The Healthy Pokes Program and this study showed a clear benefit for PETE-based ASPs, so what next? 

“It was kind of the jumping off point, which is now, you know, almost ten years later, is showing up in Albuquerque as Healthy Lobos. Healthy Pokes provided the groundwork for subsequent study and subsequent programing that Dr. Shiver has refined and improved and enhanced over the course of her professional career. The Healthy Lobos program work that Dr. Shiver is doing now emanated from this paper,” Gaudreault said.   

It just so happened after making this impactful ASP that both Gaudreault and Shiver would find each other again at UNM, and be able to restart it in the Land of Enchantment.  

“We've targeted elementary school spaces right now and are currently in an elementary school implementing a curriculum that I co-developed. Ethical learning integration through movement is our primary goal, and we do it in rotations two weeks at a time. We’re moving through a new concept every day, like self awareness and social interaction and responsible decision making, all learned through movement and transferred in outside settings,” Shiver said.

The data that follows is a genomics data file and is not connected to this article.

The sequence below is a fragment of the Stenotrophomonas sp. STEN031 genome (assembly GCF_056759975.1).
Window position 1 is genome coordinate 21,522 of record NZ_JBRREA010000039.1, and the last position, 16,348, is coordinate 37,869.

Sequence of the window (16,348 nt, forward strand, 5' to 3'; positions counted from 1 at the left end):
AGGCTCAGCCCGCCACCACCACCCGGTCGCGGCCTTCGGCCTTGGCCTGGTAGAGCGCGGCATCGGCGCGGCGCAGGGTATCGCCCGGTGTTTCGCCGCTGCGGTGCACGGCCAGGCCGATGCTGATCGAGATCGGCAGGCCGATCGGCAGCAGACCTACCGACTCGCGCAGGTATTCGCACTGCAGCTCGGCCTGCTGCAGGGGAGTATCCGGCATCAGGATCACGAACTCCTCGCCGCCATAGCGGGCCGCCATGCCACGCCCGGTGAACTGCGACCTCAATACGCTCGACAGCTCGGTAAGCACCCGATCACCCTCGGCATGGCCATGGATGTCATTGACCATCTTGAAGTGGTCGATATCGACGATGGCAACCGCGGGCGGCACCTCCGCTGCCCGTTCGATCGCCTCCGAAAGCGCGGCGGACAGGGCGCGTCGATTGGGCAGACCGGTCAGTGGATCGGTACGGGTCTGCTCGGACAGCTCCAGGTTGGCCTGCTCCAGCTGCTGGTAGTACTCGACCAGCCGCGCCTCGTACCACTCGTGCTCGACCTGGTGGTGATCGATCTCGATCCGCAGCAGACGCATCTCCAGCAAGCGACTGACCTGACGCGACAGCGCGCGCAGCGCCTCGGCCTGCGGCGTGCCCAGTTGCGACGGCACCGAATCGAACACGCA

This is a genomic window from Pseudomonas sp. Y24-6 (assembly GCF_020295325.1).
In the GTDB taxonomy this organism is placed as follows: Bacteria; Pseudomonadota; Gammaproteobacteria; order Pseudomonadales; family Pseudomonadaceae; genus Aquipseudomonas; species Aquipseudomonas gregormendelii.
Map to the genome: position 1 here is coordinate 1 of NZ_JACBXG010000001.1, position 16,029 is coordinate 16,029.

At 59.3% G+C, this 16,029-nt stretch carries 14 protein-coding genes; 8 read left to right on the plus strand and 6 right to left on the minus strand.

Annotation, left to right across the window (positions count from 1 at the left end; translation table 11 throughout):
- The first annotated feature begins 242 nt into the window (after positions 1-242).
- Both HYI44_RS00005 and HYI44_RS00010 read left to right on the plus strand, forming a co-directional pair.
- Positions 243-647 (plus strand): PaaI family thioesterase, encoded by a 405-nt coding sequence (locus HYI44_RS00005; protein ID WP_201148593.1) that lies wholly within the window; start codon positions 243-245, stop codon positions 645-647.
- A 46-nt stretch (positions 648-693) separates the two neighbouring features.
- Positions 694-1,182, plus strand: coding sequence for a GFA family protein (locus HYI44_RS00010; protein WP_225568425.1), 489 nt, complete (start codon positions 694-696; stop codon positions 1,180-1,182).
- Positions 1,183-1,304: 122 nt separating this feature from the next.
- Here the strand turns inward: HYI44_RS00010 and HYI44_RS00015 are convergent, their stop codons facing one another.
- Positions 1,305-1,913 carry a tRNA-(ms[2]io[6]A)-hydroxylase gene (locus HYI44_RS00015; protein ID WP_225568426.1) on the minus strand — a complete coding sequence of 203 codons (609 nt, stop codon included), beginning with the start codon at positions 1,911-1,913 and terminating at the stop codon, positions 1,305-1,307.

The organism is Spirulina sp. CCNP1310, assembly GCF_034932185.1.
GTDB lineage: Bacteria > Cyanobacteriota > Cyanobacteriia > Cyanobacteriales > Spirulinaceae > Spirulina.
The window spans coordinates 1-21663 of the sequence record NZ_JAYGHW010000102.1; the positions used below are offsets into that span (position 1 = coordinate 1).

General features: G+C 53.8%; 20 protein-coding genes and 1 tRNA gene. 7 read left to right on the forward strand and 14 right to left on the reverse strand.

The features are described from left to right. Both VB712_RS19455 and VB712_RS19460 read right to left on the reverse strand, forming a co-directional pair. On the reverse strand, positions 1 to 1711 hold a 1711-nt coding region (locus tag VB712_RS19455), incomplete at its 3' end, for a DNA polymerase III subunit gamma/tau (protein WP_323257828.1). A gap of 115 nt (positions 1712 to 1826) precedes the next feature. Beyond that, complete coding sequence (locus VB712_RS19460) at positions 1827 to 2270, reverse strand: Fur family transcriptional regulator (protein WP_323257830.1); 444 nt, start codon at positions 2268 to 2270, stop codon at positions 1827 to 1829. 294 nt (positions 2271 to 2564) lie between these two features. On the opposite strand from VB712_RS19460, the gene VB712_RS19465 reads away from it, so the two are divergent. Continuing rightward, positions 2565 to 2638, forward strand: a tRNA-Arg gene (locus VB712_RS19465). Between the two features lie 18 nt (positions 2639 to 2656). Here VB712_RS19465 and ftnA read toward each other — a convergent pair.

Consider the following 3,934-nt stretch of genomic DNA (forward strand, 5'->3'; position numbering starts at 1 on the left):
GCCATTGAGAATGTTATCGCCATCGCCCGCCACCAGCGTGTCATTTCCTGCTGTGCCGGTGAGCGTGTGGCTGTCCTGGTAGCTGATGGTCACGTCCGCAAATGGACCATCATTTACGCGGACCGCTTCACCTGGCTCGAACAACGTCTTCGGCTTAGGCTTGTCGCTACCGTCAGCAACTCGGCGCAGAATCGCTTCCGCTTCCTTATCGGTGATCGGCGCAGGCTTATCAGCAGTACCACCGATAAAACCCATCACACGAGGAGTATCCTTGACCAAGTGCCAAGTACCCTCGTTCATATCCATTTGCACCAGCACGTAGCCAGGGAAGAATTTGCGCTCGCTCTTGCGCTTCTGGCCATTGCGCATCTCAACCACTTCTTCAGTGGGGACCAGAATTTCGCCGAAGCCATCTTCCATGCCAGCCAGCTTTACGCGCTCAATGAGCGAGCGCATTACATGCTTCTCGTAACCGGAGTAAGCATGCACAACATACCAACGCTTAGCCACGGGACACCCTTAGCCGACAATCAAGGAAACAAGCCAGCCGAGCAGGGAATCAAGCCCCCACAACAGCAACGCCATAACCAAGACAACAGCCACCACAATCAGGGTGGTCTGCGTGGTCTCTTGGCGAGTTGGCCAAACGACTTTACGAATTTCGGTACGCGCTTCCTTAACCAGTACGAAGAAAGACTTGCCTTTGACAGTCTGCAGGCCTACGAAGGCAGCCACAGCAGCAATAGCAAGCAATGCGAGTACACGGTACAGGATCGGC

The Healthy Lobos program, now funded by COEHS, currently takes place at Atrisco Elementary for fourth and fifth graders. It incorporates the after-school elements, physical activity as well as a new prioritization on social emotional learning. 

“We've come full circle. Nutrition cannot be successful without behavioral health, so it felt like that had to become the top priority. With that training over time into what we have now, in Healthy Lobos, we're much more centered on the social, emotional learning, health and capacities of youth,” Shiver said.  

While this version has fewer Lobos and elementary school students as of now, Shiver and Gaudreault hope expansion is ahead because they have truly proven ASPs focused on PETE work. 

“Quality physical education programming is absolutely critical to students' performance during the school day and their well-being. I believe that the physical education teacher can be the most important person in a school for that reason,” Gaudreault said. 

Donations to Healthy Lobos are readily being accepted, and can be directed to Shiver.